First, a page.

Okay this problem is killing me because i couldnt figure it out from the sat i took on saturday. can anybody help.
There are three circles. The sum of their areas equals pi. The second circles radius is equal to 1/2 of the first and the third is 1/3.
So using A=(pi)r^2
Pi= (pi)r^2 + (pi) (1/2r)^2) + (pi)(1/3r)^3)
So you factor out the pi and divide by pi to get
1=r^2 + (1/2r)^2 + (1/3r)^2
Now i know it would be a lot easier with the multiple choice answers and you could just plug them in, but I forgot them and ran out of time to simply plug them in and this problem is killing me.
All help is appreciated
[QUOTE=CTJetFan92;3303314]Okay this problem is killing me because i couldnt figure it out from the sat i took on saturday. can anybody help.
There are three circles. The sum of their areas equals pi. The second circles radius is equal to 1/2 of the first and the third is 1/3.
So using A=(pi)r^2
Pi= (pi)r^2 + (pi) (1/2r)^2) + (pi)(1/3r)^3)
So you factor out the pi and divide by pi to get
1=r^2 + (1/2r)^2 + (1/3r)^2
Now i know it would be a lot easier with the multiple choice answers and you could just plug them in, but I forgot them and ran out of time to simply plug them in and this problem is killing me.
All help is appreciated[/QUOTE]
You do recognize that these are JET fans you are talking to correct???
We do not make up the top 5 percentile of achivers on written exams or so I would imagine.
That said, I have NO idea????
My best advice is to understand that you will NOT score 100 percent and accept the fact that THIS question is one of the wrong ones and lose NO SLEEP over it. The fact that it bothers you tells me you are probably one of the top performers on the exam anyway.
Best of Luck!!!
What college are you considering?
Last edited by southparkcpa; 10-12-2009 at 12:59 PM.
[QUOTE=CTJetFan92;3303314]Okay this problem is killing me because i couldnt figure it out from the sat i took on saturday. can anybody help.
There are three circles. The sum of their areas equals pi. The second circles radius is equal to 1/2 of the first and the third is 1/3.
So using A=(pi)r^2
Pi= (pi)r^2 + (pi) (1/2r)^2) + (pi)(1/3r)^3)
So you factor out the pi and divide by pi to get
1=r^2 + (1/2r)^2 + (1/3r)^2
Now i know it would be a lot easier with the multiple choice answers and you could just plug them in, but I forgot them and ran out of time to simply plug them in and this problem is killing me.
All help is appreciated[/QUOTE]
If it was for the radius of the big circle, the answer would be 6/7. You'd solve it the way you wrote, remembering the exponent went to the fraction as well as the variable.
Other than that, you'd have to remember what the actual question was.
[QUOTE=CTJetFan92;3303314]Okay this problem is killing me because i couldnt figure it out from the sat i took on saturday. can anybody help.
There are three circles. The sum of their areas equals pi. The second circles radius is equal to 1/2 of the first and the third is 1/3.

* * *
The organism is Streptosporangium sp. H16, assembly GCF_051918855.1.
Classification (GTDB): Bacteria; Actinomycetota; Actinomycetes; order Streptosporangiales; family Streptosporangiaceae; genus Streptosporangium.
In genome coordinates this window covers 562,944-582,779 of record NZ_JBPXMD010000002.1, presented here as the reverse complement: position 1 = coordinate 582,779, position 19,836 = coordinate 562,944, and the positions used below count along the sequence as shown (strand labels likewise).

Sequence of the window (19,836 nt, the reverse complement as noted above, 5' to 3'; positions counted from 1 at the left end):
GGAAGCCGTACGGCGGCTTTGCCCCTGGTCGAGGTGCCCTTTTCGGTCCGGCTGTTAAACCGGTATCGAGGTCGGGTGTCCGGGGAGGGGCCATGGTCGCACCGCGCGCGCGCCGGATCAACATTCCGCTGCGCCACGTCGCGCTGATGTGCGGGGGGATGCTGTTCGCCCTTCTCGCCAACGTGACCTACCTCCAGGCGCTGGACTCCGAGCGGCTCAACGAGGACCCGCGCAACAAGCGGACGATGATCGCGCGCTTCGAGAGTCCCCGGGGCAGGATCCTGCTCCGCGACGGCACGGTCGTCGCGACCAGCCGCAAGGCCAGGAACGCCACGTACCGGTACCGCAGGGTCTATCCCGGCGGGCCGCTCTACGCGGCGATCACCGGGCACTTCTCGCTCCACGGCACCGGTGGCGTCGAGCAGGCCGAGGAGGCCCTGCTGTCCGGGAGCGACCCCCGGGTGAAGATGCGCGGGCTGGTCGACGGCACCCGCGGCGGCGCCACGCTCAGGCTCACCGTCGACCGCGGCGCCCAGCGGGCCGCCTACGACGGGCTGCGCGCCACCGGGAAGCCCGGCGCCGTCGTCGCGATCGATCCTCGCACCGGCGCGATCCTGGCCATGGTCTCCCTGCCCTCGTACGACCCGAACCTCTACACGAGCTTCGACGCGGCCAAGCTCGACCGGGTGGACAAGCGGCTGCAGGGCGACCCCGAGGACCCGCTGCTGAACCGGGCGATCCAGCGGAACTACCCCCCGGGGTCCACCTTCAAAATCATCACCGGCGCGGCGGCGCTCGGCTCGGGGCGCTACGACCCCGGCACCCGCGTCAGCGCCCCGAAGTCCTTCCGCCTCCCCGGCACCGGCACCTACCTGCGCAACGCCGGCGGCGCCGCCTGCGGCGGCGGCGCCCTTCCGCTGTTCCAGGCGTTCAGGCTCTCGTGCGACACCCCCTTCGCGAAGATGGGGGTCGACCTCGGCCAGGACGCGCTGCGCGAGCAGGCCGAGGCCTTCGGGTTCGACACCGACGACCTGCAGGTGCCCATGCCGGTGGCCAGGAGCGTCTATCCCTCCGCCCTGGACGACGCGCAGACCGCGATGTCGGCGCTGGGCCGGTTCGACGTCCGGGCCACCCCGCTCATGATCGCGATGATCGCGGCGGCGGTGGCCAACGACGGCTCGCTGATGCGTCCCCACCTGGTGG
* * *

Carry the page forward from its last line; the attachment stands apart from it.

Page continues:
So using A=(pi)r^2
Pi= (pi)r^2 + (pi) (1/2r)^2) + (pi)(1/3r)^2)
So you factor out the pi and divide by pi to get
[B]1=r^2 + (1/2r)^2 + (1/3r)^2[/B]
Now i know it would be a lot easier with the multiple choice answers and you could just plug them in, but I forgot them and ran out of time to simply plug them in and this problem is killing me.
All help is appreciated[/QUOTE]
the answer was probably 6/7 though. i just wanted to show CTJetFan that you can do all the problems on the SAT without a calculator.
it gets too complicated when you start plugging long decimal numbers into your calculator. leave everything in fraction form, it's no coincidence that the answer is the square root of 36 over 49 (two perfect squares).
[QUOTE=OCCH;3303468]If it was for the radius of the big circle, the answer would be [B]6/7[/B]. You'd solve it the way you wrote, remembering the exponent went to the fraction as well as the variable.[/QUOTE]
That's what I said, 0.857! Jeez, where's the credit?!
No, .7386 doesn't quite work.[/QUOTE]
See now that I separated the r^2's from the quantity^2 without squaring the fractions. Knew I should've done it on paper first using clearer notation than my keyboard allows. Any more? That was fun, haven't tried one of those in many years
[QUOTE=loluchka80;3303649]you just gave him the answer with no work. i was trying to show him how to get it.
also, i bet none of the choices were 0.857. it was most likely 6/7. a calculator is unnecessary for the SAT.[/QUOTE]
[QUOTE=jetsNOW!;3303655]See now that I separated the r^2's from the quantity^2 without squaring the fractions. Knew I should've done it on paper first using clearer notation than my keyboard allows. Any more? That was fun, haven't tried one of those in many years[/QUOTE]
Here's a math problem I went through the other day with the girl working the McDonald's drive-thru. I placed an order which came to $7.61. I payed with a $20.00 bill. When the register opened she said is it ok I don't have any pennies. Remembering that the total ended in a 1, I said tha's OK and gave her a single penny from my ashtray which is filled with change. She responded with a perplexed expression and said, "Now I don't know how much change to give you." Resisting the urge to state, "Kill Yourself", I asked her how much change the register indicated. She responded $12.39. I then had to tell her that the proper change was $12.40. Solve for Y was she the one they put on the register and what does that say about the rest of the people working there.
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